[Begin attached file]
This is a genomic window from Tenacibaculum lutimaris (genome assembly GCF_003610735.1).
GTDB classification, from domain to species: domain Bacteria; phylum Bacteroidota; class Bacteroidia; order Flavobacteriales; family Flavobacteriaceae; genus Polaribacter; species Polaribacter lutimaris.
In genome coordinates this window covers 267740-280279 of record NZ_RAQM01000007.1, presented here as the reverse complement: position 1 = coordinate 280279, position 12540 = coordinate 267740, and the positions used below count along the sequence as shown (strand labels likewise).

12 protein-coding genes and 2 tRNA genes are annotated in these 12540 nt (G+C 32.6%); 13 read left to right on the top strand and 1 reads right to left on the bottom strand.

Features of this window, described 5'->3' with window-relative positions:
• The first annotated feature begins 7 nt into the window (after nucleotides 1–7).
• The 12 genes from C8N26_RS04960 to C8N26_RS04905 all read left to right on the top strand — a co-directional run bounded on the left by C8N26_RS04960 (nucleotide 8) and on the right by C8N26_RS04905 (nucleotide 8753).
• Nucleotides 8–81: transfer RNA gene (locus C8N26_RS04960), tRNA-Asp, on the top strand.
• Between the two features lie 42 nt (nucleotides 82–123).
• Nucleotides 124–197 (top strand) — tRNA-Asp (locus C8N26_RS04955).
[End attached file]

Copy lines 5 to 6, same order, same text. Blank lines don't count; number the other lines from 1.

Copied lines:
Features of this window, described 5'->3' with window-relative positions:
• The first annotated feature begins 7 nt into the window (after nucleotides 1–7).